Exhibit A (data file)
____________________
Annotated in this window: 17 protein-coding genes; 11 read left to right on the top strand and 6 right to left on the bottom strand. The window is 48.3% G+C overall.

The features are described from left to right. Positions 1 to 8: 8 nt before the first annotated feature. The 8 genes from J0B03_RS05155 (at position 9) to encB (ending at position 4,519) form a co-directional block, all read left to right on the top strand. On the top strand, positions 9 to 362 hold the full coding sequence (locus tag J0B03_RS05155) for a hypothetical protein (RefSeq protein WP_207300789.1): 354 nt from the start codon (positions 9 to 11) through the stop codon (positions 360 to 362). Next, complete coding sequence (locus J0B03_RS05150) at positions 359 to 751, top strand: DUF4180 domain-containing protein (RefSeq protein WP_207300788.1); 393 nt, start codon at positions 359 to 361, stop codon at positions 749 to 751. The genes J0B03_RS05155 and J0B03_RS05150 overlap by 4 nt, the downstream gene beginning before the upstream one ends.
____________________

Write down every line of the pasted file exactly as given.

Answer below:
Annotated in this window: 17 protein-coding genes; 11 read left to right on the top strand and 6 right to left on the bottom strand. The window is 48.3% G+C overall.

The features are described from left to right. Positions 1 to 8: 8 nt before the first annotated feature. The 8 genes from J0B03_RS05155 (at position 9) to encB (ending at position 4,519) form a co-directional block, all read left to right on the top strand. On the top strand, positions 9 to 362 hold the full coding sequence (locus tag J0B03_RS05155) for a hypothetical protein (RefSeq protein WP_207300789.1): 354 nt from the start codon (positions 9 to 11) through the stop codon (positions 360 to 362). Next, complete coding sequence (locus J0B03_RS05150) at positions 359 to 751, top strand: DUF4180 domain-containing protein (RefSeq protein WP_207300788.1); 393 nt, start codon at positions 359 to 361, stop codon at positions 749 to 751. The genes J0B03_RS05155 and J0B03_RS05150 overlap by 4 nt, the downstream gene beginning before the upstream one ends.